But then something happened yesterday at city council which presented me with a situation I never thought I’d find myself writing. Rob Ford, Councillor Rob Ford, I’m writing, still donning his Sopranos track suit for whatever reason, stood up to ask questions of Mayor Tory, and the councillor – are you ready? – actually made sense.
Does an Uber car and a taxi do the “exact same job”?
To which Mayor Tory responded: “You know full well that is a complicated question.”
To which I thought: Is it? Is it really that complicated a question?
The mayor did later admit that, yes, an Uber car and cab both provide a service of picking customers up, dropping them off where they want to go and charging for that service. How they go about delivering that service is different but it is basically the same service. That’s really the crux of this debate.
No doubt this is pure bullshit politics on Councillor Ford’s part. Ideologically speaking, he should be an Uber champion. Down with regulation! Slash the red tape! The customer is always right! Let the market, the FREE market, decide!
But since Mayor Tory has displayed a certain friendliness to the corporation, the councillor must stand against it. You can never agree with an adversary unless it’s on your terms, unless it’s them agreeing with you. That’s just how you play politics according to the Ford doctrine.
The fact is, by every measure immediately apparent to me, Uber is a livery company, “A business that offers vehicles, such as automobiles or boats, for hire.” How you go about summoning someone to come and whisk you away to your destination, whether it’s a concierge whistle, a street corner hail, a telephone call or smartphone app, doesn’t alter the kind of business you’re doing. A livery business. A business that offers vehicles, such as automobiles or boats, for hire.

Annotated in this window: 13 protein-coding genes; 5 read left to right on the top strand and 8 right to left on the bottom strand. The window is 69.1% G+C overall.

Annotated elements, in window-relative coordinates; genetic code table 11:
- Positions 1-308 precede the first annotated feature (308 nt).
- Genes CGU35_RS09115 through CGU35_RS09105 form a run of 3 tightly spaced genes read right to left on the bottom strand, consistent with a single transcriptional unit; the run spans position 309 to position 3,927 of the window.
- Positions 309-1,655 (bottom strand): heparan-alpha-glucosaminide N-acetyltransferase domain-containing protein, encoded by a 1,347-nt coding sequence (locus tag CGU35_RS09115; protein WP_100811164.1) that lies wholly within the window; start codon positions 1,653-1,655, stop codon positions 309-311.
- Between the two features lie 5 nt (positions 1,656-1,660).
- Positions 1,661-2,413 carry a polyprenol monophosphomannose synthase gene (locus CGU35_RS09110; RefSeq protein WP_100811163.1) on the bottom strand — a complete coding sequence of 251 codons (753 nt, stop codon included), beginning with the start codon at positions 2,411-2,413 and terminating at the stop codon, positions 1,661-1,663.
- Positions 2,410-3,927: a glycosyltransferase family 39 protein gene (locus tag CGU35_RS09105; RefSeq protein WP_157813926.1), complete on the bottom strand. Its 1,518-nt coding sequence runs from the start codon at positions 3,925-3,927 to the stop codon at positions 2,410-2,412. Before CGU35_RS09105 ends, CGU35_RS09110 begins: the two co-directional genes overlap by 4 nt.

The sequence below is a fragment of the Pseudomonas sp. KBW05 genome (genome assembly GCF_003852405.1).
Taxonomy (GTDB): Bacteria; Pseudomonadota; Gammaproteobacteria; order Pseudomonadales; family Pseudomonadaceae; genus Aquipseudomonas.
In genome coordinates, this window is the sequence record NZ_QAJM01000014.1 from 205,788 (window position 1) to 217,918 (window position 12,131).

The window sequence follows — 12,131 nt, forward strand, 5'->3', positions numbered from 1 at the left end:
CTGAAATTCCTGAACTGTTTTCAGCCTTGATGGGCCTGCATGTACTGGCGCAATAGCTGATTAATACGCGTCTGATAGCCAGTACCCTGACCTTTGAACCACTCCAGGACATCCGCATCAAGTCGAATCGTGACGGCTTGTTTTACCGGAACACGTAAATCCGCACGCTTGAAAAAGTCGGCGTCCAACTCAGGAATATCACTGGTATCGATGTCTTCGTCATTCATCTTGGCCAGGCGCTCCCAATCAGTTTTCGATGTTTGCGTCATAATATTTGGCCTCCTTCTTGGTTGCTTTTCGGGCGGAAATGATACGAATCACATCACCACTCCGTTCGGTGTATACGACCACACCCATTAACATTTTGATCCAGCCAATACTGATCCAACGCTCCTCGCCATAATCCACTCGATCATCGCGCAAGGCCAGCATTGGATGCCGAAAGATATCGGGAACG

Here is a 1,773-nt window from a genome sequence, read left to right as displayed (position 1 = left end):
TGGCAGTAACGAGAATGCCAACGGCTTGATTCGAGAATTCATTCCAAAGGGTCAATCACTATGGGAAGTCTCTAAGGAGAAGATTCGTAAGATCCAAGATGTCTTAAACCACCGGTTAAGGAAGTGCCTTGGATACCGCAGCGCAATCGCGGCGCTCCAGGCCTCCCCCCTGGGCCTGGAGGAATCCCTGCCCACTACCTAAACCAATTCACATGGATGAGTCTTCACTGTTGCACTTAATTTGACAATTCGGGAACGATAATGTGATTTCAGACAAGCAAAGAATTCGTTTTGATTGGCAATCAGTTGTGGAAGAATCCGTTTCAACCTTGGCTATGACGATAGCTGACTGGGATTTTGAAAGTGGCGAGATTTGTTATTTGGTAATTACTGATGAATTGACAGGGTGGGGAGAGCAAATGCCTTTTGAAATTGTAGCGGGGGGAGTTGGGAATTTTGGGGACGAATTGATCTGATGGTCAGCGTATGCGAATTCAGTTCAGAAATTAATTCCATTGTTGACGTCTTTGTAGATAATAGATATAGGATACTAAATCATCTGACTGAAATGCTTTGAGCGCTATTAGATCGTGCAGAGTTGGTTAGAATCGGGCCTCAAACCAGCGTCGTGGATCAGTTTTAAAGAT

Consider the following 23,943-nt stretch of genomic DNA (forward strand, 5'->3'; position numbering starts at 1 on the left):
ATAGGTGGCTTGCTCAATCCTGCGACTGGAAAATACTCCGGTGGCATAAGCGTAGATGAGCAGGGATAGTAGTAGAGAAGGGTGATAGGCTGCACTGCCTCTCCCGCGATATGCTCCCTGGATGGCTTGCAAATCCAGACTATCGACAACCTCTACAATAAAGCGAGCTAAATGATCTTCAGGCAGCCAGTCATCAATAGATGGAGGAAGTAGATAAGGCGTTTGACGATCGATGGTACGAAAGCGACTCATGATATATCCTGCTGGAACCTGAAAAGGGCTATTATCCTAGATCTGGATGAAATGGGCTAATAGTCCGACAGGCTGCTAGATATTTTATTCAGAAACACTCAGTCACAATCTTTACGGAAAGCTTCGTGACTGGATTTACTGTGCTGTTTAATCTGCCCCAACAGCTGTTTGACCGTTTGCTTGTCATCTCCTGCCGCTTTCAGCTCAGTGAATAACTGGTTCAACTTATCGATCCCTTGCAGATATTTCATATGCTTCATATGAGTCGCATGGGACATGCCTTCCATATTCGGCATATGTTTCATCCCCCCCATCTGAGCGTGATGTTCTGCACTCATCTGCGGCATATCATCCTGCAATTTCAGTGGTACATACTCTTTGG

Councillor Rob Ford was right. Uber and the cab companies do the “exact same job”. Does Uber do the job better? Hundreds of thousands of Uber allies will zealously tell you it does. Is the taxi industry in this town monopolistic and in desperate need of reform? Again, hundreds of thousands of Uber allies (and general all-round not-fans of the industry) will zealously tell you, yes. Yes, it does.
I’ve got no opinion either way on that. Like I said, I can’t find two fucks to rub together to flint a spark of interest about it. That we’re spending so much time on an issue that is of such importance to people who apparently can’t make their way around this city without paying someone to chauffeur them is galling. Our sense of civics has shrunken to little more than Can I Get This Cheaper and I Want It To Be More Convenient. For me.
All politics is personal, as they say.
But this is what Uber does. The corporation imposes itself, city by city, sucking up all the political oxygen. With heavy lobbyist clout, it becomes important, vital, a mayor’s key item.
It’s anything but. Uber’s just another livery business, picking people up, dropping people off, charging a fee to do it. The model may be different, it may be better. It still does the “exact same thing” any other taxi business does. Rob Ford was right.
So do the rest of us a favour and at least own it. Stop pretending it’s about anything other than that. Technology changes everything. The “sharing” economy. The 21st-century. The future! Progress!
And can we please start talking about something else now?*
(*Apparently not. Actual regulation of Uber, and Uber-like services won’t be put on the table now by city staff until early next year. Much more waste of time, energy and breath to come.)
— unenthusiastically submitted by Cityslikr